How the passage conveys a theme:
Through vivid imagery, situational irony, and a powerful emotional sequence, Twain gives the reader a memorable scene, one which conveys a powerful theme. Essentially, we see Jim, apparently a loving father, not even knowing his own daughter; he doesn't realize she is deaf and thus sends her "a-sprawlin'" across the room when she doesn't obey his command of shutting the door. It is situational irony; a person supposed to know this little girl the best doesn't at all. More importantly, Twain crafts the scene in a way that makes the reader slow down when he reads it; this is powerful as it allows the reader to focus on the vivid imagery of the scene. We see Jim busting out crying, grabbing his little daughter in his arms, regretting his actions and repenting for his sins. This imagery focuses on a major theme--Jim, a slave, has feelings too.
Thus, in Jim's narrative, Huck begins to see that even though he is a slave, Jim has strong familial ties and powerful emotions, and this is possibly a turning point in the novel regarding Huck and Jim's relationship. Twain accomplishes all of this in a simple, yet very emotionally powerful narrative.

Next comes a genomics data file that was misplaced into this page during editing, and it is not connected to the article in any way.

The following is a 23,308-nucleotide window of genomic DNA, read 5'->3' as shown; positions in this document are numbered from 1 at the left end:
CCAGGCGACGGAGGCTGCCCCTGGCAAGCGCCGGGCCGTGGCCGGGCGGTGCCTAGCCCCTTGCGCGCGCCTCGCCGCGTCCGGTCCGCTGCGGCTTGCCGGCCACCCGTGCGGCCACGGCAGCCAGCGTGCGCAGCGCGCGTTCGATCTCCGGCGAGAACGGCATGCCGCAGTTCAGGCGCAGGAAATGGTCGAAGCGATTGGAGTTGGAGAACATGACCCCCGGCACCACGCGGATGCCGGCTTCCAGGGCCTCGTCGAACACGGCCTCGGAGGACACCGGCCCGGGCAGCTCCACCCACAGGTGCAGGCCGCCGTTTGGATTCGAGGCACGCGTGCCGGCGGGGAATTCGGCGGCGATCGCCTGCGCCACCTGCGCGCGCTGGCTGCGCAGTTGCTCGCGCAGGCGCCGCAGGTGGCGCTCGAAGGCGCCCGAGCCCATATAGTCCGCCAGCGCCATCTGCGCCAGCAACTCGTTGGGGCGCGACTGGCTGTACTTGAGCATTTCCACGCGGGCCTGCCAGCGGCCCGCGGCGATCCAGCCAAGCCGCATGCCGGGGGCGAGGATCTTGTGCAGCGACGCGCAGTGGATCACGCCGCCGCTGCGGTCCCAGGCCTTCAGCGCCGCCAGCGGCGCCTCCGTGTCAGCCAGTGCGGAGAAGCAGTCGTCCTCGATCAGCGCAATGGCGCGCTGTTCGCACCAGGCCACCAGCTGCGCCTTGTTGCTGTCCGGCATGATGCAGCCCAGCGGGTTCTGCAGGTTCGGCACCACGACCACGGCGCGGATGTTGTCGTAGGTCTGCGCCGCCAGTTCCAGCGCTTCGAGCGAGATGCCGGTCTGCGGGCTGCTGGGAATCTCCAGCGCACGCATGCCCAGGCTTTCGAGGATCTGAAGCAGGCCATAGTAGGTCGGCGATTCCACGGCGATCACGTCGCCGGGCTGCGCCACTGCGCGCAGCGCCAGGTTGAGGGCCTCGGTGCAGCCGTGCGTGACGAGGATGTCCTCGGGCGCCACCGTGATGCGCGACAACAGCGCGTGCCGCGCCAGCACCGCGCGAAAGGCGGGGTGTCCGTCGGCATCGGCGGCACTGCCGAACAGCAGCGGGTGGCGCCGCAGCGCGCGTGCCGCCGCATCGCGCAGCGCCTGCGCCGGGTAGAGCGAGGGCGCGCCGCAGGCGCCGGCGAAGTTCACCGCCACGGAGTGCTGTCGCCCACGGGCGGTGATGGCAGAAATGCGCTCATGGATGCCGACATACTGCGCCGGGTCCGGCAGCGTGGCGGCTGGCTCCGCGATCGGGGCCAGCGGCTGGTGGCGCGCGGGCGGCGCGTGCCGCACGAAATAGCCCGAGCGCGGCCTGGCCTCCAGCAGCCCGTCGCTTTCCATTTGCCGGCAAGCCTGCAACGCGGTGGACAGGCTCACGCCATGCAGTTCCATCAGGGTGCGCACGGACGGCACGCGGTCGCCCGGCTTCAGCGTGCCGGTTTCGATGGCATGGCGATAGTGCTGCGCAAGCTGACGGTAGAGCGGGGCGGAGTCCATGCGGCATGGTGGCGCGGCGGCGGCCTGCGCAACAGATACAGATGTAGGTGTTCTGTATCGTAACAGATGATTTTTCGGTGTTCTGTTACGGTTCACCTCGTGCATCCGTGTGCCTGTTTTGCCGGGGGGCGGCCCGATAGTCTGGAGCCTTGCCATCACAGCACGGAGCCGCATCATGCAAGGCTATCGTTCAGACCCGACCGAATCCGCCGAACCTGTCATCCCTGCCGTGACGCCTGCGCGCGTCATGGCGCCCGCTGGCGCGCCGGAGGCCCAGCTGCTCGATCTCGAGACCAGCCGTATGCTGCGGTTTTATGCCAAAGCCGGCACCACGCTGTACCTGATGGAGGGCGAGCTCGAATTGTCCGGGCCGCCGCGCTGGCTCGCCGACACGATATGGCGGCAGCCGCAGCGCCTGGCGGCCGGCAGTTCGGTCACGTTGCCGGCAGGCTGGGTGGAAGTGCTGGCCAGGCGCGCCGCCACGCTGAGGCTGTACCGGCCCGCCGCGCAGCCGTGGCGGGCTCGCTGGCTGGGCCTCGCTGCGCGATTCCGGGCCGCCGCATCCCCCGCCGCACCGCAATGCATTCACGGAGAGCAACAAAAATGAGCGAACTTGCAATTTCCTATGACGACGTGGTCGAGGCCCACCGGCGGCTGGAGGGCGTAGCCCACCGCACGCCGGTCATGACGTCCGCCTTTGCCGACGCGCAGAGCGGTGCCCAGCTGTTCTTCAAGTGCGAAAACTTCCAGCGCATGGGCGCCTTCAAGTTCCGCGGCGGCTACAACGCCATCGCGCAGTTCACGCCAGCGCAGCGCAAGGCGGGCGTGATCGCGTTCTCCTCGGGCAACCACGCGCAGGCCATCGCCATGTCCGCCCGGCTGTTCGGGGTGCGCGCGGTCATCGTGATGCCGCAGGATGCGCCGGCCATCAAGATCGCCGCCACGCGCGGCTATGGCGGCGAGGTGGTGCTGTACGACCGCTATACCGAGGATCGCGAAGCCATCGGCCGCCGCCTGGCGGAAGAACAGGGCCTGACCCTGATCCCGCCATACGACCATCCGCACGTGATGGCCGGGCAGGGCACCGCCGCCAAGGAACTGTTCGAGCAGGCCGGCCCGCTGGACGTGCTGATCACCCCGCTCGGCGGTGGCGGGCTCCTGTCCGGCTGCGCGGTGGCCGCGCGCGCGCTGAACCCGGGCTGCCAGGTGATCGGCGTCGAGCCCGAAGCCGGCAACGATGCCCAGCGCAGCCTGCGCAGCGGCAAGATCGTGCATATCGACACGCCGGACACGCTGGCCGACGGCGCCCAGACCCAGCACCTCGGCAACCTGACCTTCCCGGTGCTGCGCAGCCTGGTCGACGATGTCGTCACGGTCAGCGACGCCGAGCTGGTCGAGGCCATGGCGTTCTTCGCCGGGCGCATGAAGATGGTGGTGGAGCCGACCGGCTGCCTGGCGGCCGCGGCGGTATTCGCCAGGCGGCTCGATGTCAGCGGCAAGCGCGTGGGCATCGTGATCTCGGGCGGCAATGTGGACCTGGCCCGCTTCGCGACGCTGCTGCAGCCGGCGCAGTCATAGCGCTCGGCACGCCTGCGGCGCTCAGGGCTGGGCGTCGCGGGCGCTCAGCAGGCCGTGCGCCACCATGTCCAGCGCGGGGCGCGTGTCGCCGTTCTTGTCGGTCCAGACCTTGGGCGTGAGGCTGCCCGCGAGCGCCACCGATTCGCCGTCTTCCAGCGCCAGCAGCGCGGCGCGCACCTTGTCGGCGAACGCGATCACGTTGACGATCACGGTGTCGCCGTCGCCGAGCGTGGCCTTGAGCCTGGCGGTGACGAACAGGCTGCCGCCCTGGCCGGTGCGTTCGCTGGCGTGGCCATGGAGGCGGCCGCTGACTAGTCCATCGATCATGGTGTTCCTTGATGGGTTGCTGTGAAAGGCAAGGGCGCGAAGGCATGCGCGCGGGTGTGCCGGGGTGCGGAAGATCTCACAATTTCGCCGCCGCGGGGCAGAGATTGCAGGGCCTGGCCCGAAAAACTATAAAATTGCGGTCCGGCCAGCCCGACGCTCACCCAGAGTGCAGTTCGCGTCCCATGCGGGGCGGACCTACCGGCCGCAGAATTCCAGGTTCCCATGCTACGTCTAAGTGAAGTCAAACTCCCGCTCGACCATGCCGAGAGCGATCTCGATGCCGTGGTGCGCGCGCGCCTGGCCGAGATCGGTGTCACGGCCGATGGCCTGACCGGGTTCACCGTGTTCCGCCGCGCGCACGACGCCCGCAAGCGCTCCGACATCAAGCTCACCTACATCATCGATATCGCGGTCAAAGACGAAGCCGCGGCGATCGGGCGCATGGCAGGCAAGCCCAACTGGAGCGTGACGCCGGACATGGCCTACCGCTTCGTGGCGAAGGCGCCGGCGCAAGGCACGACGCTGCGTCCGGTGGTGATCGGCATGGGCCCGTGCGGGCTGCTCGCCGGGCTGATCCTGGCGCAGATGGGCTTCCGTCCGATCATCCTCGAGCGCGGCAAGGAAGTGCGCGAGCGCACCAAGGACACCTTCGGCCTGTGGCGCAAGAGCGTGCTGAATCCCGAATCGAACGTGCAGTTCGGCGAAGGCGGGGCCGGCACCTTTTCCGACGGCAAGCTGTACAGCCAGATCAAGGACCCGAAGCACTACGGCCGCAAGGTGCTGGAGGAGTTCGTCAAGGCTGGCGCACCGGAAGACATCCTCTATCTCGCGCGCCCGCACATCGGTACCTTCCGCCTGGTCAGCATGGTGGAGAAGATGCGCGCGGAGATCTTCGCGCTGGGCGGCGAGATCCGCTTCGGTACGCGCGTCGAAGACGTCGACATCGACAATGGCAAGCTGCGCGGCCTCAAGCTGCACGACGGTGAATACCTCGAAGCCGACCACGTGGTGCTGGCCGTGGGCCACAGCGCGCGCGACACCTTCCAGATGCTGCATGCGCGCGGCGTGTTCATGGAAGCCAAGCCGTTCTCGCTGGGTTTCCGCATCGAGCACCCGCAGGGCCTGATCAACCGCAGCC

Message it sends to Twain's reader of 1884:
Although slavery had been abolished by 1884, racism still existed. By portraying Jim with feelings (he was extremely sad and regretted slapping his daughter), Twain suggests that African-Americans are completely equal to whites. This is an eye opening passage, and Twain utilizes a sad narrative to show the reader of 1884 that blacks are equal to whites--not just that they should be by law, but that they really are, and he uses Jim's emotion to show this.
Message it creates for...